July 25, 2011
Conservation programs that perform captive breeding for endangered animals – like the Duke Lemur Center – face a difficult choice when choosing pairs to breed.
DNA analysis suggests that some populations of rare animals which have been isolated from one another by fragmented habitat may in fact be distinct sub-species. If they've been separated long enough without mating opportunities, their genomes have evolved subtle differences.
On the one hand, some conservationists argue that breeding programs ought to preserve those differences by avoiding mixing animals from different areas.
But on the other hand, there may not be enough captive animals in any one of these substrains to maintain that kind of purity without in-breeding the captive animals. And soon, there may not be enough of them in the wild either.
What to do?
Some of the difficulty comes from the way different branches of biology think about species, Porton said. "Little did I know, there are actually 26 definitions for species!" But this isn't just an academic exercise; the crisis in lemur habitat is real and growing worse every day. "We don't have a lot of time to deal with this. Every animal is drastically important."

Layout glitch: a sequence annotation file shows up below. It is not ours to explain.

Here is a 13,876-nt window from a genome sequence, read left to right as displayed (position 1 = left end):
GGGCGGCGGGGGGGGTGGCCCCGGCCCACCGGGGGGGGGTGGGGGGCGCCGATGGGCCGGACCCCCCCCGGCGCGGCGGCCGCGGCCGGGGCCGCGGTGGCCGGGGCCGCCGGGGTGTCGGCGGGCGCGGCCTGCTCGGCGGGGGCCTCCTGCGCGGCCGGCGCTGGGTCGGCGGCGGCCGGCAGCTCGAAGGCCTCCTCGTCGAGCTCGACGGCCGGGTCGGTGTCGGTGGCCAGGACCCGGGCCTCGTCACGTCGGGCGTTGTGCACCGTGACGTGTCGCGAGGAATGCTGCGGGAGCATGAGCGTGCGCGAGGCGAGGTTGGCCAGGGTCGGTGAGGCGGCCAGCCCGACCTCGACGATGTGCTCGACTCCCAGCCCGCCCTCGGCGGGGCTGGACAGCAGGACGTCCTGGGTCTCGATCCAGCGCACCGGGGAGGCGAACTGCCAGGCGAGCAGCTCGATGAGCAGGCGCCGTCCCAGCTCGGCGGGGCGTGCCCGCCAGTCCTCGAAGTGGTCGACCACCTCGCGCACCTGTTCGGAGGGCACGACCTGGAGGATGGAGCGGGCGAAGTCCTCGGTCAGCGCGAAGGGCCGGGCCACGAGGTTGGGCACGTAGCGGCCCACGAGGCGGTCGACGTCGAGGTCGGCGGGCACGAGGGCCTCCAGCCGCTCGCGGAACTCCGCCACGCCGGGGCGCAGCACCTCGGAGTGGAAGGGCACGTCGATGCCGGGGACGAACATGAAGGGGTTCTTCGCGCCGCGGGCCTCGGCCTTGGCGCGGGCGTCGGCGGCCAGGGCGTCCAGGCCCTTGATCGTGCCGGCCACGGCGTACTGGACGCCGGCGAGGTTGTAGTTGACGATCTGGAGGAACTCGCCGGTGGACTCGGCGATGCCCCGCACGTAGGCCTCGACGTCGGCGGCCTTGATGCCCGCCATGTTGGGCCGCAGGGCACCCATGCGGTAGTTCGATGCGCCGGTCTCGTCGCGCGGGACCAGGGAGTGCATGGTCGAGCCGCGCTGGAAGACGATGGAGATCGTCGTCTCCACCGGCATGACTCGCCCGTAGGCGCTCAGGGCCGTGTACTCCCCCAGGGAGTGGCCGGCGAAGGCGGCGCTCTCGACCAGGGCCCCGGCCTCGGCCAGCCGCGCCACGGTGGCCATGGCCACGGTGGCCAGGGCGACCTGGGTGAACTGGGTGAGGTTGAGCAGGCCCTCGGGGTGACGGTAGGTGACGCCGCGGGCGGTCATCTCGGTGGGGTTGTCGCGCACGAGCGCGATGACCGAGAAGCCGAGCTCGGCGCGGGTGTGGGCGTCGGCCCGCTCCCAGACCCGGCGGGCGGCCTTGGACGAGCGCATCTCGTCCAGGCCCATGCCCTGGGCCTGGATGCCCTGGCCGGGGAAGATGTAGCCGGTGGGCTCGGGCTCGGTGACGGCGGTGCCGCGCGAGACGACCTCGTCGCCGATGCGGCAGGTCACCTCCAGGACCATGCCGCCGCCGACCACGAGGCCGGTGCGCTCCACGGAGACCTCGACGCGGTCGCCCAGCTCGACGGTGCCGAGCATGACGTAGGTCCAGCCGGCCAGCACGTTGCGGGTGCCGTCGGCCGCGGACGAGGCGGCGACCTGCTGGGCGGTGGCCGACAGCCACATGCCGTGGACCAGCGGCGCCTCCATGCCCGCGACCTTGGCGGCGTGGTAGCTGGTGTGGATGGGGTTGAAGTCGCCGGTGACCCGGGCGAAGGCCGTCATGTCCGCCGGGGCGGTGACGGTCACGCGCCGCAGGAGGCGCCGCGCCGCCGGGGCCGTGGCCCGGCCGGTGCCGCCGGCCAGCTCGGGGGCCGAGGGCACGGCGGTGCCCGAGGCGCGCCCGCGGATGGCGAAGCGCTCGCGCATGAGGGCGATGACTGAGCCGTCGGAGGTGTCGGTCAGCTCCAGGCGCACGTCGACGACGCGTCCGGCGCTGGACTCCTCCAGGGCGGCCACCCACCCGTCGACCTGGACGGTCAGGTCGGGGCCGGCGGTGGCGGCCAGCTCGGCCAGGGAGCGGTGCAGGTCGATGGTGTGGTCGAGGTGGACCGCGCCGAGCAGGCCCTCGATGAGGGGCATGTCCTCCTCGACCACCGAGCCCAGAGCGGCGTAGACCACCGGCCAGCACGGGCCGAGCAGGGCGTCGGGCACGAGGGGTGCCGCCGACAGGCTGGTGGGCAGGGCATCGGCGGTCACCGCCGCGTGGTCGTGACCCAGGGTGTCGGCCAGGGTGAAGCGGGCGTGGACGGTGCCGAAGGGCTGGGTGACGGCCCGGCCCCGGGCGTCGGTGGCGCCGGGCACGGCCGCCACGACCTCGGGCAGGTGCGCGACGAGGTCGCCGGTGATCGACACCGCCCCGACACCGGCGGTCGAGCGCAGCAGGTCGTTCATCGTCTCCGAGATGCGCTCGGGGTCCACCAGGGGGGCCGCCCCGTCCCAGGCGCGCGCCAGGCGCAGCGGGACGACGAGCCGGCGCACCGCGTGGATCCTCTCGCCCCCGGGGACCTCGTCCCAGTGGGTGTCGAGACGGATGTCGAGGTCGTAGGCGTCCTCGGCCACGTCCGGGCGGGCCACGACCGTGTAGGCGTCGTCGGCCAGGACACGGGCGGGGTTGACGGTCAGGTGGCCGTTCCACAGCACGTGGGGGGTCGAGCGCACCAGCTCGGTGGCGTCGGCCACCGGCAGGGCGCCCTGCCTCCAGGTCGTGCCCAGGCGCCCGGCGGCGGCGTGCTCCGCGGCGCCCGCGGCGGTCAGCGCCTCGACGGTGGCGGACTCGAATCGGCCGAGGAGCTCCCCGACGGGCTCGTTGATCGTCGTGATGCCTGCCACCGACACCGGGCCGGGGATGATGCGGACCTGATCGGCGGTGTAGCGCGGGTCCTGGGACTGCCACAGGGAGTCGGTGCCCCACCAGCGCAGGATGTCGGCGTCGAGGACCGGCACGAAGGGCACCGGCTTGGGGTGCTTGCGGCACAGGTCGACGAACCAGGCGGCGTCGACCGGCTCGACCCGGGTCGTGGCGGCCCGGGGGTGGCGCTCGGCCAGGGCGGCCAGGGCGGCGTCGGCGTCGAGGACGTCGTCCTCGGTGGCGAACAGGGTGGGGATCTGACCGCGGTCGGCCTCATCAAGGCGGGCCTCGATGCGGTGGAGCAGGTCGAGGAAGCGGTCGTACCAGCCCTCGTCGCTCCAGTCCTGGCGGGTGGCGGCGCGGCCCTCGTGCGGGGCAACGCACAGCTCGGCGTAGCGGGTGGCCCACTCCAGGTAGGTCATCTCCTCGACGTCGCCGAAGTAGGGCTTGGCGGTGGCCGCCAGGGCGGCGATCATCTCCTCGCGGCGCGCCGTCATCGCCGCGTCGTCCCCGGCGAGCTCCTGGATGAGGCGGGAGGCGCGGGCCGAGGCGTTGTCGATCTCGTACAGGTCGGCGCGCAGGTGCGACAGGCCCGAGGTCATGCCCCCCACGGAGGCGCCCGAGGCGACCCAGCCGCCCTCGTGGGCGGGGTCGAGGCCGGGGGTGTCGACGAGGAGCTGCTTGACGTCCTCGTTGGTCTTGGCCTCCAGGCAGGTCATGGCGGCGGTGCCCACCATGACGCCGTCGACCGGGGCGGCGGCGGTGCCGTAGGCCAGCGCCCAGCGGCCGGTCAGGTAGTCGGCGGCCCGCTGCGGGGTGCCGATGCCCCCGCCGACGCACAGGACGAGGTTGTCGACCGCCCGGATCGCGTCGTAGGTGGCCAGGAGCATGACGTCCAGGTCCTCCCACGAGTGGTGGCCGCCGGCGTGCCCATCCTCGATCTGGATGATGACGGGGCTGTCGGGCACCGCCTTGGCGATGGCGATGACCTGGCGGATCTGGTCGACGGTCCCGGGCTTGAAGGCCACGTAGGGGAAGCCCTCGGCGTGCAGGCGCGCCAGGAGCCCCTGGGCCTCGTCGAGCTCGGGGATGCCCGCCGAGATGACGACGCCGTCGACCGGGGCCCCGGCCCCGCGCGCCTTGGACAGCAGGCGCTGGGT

The drive for keeping subspecies distinct "comes from a good place," said Duke Lemur Center Director Anne Yoder. But it may not be in the best interest of the bigger picture of species preservation.
Participants in the two-day meeting of the MFG being held at Duke this week agreed that they'll probably need at least a political consensus in the absence of a scientific one.
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